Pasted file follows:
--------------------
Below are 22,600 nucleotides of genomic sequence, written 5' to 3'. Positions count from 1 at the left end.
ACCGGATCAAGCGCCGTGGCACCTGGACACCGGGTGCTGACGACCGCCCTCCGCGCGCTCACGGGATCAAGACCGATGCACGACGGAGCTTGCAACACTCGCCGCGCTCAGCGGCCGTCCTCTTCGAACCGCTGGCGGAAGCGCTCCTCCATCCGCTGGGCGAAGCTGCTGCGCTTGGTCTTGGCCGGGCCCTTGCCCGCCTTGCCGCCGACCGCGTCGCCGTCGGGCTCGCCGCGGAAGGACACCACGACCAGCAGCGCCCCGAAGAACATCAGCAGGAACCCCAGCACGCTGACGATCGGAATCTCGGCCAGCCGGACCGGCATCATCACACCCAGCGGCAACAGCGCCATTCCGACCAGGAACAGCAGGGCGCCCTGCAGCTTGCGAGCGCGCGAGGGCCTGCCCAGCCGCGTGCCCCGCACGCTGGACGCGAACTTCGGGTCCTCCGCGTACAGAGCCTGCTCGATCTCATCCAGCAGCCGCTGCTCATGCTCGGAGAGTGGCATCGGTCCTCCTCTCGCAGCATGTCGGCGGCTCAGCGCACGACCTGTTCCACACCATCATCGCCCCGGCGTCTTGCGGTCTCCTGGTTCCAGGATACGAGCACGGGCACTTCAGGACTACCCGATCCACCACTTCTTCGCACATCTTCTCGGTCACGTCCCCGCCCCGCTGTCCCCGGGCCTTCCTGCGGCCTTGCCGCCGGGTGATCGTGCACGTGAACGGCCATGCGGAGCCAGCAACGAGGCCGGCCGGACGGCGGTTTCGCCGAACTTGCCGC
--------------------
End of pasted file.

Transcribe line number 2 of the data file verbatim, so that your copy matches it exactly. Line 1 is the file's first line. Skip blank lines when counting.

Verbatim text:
ACCGGATCAAGCGCCGTGGCACCTGGACACCGGGTGCTGACGACCGCCCTCCGCGCGCTCACGGGATCAAGACCGATGCACGACGGAGCTTGCAACACTCGCCGCGCTCAGCGGCCGTCCTCTTCGAACCGCTGGCGGAAGCGCTCCTCCATCCGCTGGGCGAAGCTGCTGCGCTTGGTCTTGGCCGGGCCCTTGCCCGCCTTGCCGCCGACCGCGTCGCCGTCGGGCTCGCCGCGGAAGGACACCACGACCAGCAGCGCCCCGAAGAACATCAGCAGGAACCCCAGCACGCTGACGATCGGAATCTCGGCCAGCCGGACCGGCATCATCACACCCAGCGGCAACAGCGCCATTCCGACCAGGAACAGCAGGGCGCCCTGCAGCTTGCGAGCGCGCGAGGGCCTGCCCAGCCGCGTGCCCCGCACGCTGGACGCGAACTTCGGGTCCTCCGCGTACAGAGCCTGCTCGATCTCATCCAGCAGCCGCTGCTCATGCTCGGAGAGTGGCATCGGTCCTCCTCTCGCAGCATGTCGGCGGCTCAGCGCACGACCTGTTCCACACCATCATCGCCCCGGCGTCTTGCGGTCTCCTGGTTCCAGGATACGAGCACGGGCACTTCAGGACTACCCGATCCACCACTTCTTCGCACATCTTCTCGGTCACGTCCCCGCCCCGCTGTCCCCGGGCCTTCCTGCGGCCTTGCCGCCGGGTGATCGTGCACGTGAACGGCCATGCGGAGCCAGCAACGAGGCCGGCCGGACGGCGGTTTCGCCGAACTTGCCGC